As developers, our challenge has been how to remain relevant on all of the various platforms (iOS, Android, and Windows Phone) and languages (objective-c, Swift, C#, Java, etc.). As Justin Tindle previously wrote, hybrid app development is always an option, but has been criticized by many as being slow. This might be acceptable for LOB (line of business) apps, but you should understand the hybrid paradigm before choosing this path.
- Cross-platform: for iOS, Android, and Windows Phone
- Native apps: unlike hybrid apps, native apps DO NOT run in a web browser, they are truly native
Native, You Say?
So, you may be asking, how does your app, written with these technologies actually run on mobile devices? Between the code you write and the mobile device hardware, there is a NativeScript runtime. The NativeScript runtime sits between your app and the native platform. When your app runs, the NativeScript runtime intercepts your UI and styling code to render native UI controls on the fly (based upon the XML and CSS markup you created).
When your app needs access to hardware features (i.e., GPS or camera), the NativeScript runtime has a series of modules that interface with the hardware. Behind the scenes, the NativeScript runtime invokes native GPS or Camera code, on the fly.
Virtual machines may seem a bit sketchy, but stop and think for a minute – we’re already doing this everywhere. Both Java and .NET are virtual machines that happen to run on your server, desktop, or laptop. With NativeScript, we’re simply running a different type of virtual machine on mobile devices.
This works great for the business logic of your app, but what about your UI? For the UI, you have options. Some developers may want a separate UI for each platform, based upon the conventions of a platform – but that’s up to your discretion. With NativeScript, you have the ability to have a single UI or multiple – it’s your choice.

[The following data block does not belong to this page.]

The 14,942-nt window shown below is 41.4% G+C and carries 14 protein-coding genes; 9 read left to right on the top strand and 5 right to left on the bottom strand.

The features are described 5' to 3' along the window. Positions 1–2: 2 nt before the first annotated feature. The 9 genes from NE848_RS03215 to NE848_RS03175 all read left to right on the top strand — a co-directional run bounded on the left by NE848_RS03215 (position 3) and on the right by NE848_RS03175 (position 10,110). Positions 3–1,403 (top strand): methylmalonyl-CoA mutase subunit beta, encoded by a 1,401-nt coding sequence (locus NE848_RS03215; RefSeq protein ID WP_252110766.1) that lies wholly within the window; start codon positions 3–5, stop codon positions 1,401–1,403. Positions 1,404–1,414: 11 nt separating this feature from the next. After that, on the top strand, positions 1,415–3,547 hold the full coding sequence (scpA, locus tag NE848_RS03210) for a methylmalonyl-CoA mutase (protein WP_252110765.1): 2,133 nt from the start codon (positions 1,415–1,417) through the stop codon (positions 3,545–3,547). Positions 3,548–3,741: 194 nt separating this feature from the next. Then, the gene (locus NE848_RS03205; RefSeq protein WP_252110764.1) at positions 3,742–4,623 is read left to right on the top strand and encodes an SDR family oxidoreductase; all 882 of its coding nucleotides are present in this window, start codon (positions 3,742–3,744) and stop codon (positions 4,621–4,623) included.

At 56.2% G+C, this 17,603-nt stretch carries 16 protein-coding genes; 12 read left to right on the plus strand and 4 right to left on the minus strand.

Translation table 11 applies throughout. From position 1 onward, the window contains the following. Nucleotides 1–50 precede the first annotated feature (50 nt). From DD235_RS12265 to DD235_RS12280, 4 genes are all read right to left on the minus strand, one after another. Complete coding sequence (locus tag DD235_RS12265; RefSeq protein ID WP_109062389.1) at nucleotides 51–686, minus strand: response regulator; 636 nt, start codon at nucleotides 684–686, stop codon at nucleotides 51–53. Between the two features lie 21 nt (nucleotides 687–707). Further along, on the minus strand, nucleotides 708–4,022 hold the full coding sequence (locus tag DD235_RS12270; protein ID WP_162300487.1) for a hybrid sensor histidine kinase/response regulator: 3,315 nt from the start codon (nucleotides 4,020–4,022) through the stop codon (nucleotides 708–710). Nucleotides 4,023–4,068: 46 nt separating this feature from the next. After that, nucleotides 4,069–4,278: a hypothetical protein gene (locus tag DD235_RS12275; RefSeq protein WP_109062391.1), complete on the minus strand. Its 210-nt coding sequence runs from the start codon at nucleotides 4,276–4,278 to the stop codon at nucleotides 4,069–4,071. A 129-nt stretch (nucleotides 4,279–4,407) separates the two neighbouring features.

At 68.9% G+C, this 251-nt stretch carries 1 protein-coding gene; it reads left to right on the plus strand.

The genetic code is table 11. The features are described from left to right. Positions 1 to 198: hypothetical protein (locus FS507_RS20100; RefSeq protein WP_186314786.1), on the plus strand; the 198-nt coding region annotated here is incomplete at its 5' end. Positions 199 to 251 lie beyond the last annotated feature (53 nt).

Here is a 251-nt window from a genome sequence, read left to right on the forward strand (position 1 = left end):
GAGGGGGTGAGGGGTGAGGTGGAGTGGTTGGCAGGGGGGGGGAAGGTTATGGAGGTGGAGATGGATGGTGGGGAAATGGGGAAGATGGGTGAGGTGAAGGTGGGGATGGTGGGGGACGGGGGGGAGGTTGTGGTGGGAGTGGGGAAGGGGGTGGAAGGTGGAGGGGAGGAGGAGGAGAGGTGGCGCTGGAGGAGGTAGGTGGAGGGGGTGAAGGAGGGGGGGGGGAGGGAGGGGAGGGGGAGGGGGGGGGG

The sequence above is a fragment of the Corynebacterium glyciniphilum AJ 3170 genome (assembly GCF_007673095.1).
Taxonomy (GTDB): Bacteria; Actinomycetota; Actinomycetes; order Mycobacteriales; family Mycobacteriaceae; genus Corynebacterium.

There are 2 ways to get started with NativeScript: via node package manager (npm) package and through the Telerik Platform. Let’s start with npm first. NativeScript is an open-source, free-to-use technology, available (by default) as an npm package. As a developer, you can get started with NativeScript by downloading the npm packages through the command line. After downloading, you have a NativeScript CLI (command line interface) available to build your apps across all of the platforms – Windows, Linux, and MacOS. When you’re ready, you use the CLI to get started, and then an editor of choice to write your code.
To start your projects using the CLI, use the following:
tns create project-name
Once the project has been created, you can add mobile platforms easily, which will add the necessayr platform to your project by scaffolding the project with all the files needed for development:
tns platform add ios
Finally, when you’ve finished adding your application business logic and view code, you can run the project in an emulator easily:
tns run ios --emulator
The CLI option is open source and free; however, you may not be comfortable with a CLI. As a result, Telerik also has an improved user interface you can use, called Telerik Platform. Telerik Platform comes in two flavors: Visual Studio Plugin and Web-Based Development Environment. Behind the scenes of both versions, the CLI is running – these simply give you an easier way to interface with the CLI.
Within Teleirk Platform, you have AppBuilder, which is a tool that lets you build, test, and deploy your app to devices. One of the advantages of using Platform is a feature called LiveSync, which allows you get a QR code for users to scan and share. When you scan the QR code, your mobile device contacts AppBuilder and syncs a live version of your app to the device immediately for testing.
Imagine your users are testing and identify a bug. When they contact you, you verify the bug, change the code to fix the bug, and save the updated code to AppBuilder. Once saved to AppBuilder, the users can double-tap their mobile app with three fingers to “sync” their app, downloading a live-updated version of the app without needed to go through the app stores.
This is an incredibly powerful tool that allows you to get instant feedback from your user, while helping to shorten your development lifecycle.
Where the Love for .NET?
I hope you’ve learned something today and are inspired to get started with mobile apps and checkout NativeScript!
As you can tell, I’m passionate about mobile and I’d love to talk more, so hit me up on Twitter or LinkedIn. I’d love to hear some of your ideas and how you’ve gotten started with mobile in your business, and what you think about NativeScript.